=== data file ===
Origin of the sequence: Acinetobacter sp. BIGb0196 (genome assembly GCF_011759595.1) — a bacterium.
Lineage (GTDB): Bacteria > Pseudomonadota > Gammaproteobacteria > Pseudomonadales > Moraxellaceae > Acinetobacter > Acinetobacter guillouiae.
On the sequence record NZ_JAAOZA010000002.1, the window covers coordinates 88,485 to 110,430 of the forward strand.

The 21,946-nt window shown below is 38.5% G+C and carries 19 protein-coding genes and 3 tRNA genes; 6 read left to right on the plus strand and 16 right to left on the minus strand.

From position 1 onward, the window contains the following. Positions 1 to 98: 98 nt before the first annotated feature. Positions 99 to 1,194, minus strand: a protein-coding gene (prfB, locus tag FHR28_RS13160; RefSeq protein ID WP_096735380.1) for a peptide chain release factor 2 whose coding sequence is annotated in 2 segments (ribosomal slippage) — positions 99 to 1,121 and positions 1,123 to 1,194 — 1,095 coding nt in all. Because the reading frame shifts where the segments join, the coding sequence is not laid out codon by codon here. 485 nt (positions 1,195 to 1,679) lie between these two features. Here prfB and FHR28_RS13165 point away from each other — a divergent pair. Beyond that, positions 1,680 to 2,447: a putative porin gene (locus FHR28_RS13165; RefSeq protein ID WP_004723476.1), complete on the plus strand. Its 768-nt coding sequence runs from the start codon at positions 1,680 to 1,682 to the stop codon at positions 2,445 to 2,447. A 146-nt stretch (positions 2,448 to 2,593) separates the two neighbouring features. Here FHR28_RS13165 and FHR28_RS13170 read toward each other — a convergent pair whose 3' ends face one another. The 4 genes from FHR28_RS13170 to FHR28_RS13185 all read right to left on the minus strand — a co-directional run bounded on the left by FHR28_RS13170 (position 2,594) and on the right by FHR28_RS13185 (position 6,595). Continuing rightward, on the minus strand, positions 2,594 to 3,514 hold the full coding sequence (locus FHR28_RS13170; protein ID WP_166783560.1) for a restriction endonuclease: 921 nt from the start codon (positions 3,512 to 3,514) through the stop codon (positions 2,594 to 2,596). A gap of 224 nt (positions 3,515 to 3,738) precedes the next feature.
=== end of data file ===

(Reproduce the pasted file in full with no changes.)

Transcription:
Origin of the sequence: Acinetobacter sp. BIGb0196 (genome assembly GCF_011759595.1) — a bacterium.
Lineage (GTDB): Bacteria > Pseudomonadota > Gammaproteobacteria > Pseudomonadales > Moraxellaceae > Acinetobacter > Acinetobacter guillouiae.
On the sequence record NZ_JAAOZA010000002.1, the window covers coordinates 88,485 to 110,430 of the forward strand.

The 21,946-nt window shown below is 38.5% G+C and carries 19 protein-coding genes and 3 tRNA genes; 6 read left to right on the plus strand and 16 right to left on the minus strand.

From position 1 onward, the window contains the following. Positions 1 to 98: 98 nt before the first annotated feature. Positions 99 to 1,194, minus strand: a protein-coding gene (prfB, locus tag FHR28_RS13160; RefSeq protein ID WP_096735380.1) for a peptide chain release factor 2 whose coding sequence is annotated in 2 segments (ribosomal slippage) — positions 99 to 1,121 and positions 1,123 to 1,194 — 1,095 coding nt in all. Because the reading frame shifts where the segments join, the coding sequence is not laid out codon by codon here. 485 nt (positions 1,195 to 1,679) lie between these two features. Here prfB and FHR28_RS13165 point away from each other — a divergent pair. Beyond that, positions 1,680 to 2,447: a putative porin gene (locus FHR28_RS13165; RefSeq protein ID WP_004723476.1), complete on the plus strand. Its 768-nt coding sequence runs from the start codon at positions 1,680 to 1,682 to the stop codon at positions 2,445 to 2,447. A 146-nt stretch (positions 2,448 to 2,593) separates the two neighbouring features. Here FHR28_RS13165 and FHR28_RS13170 read toward each other — a convergent pair whose 3' ends face one another. The 4 genes from FHR28_RS13170 to FHR28_RS13185 all read right to left on the minus strand — a co-directional run bounded on the left by FHR28_RS13170 (position 2,594) and on the right by FHR28_RS13185 (position 6,595). Continuing rightward, on the minus strand, positions 2,594 to 3,514 hold the full coding sequence (locus FHR28_RS13170; protein ID WP_166783560.1) for a restriction endonuclease: 921 nt from the start codon (positions 3,512 to 3,514) through the stop codon (positions 2,594 to 2,596). A gap of 224 nt (positions 3,515 to 3,738) precedes the next feature.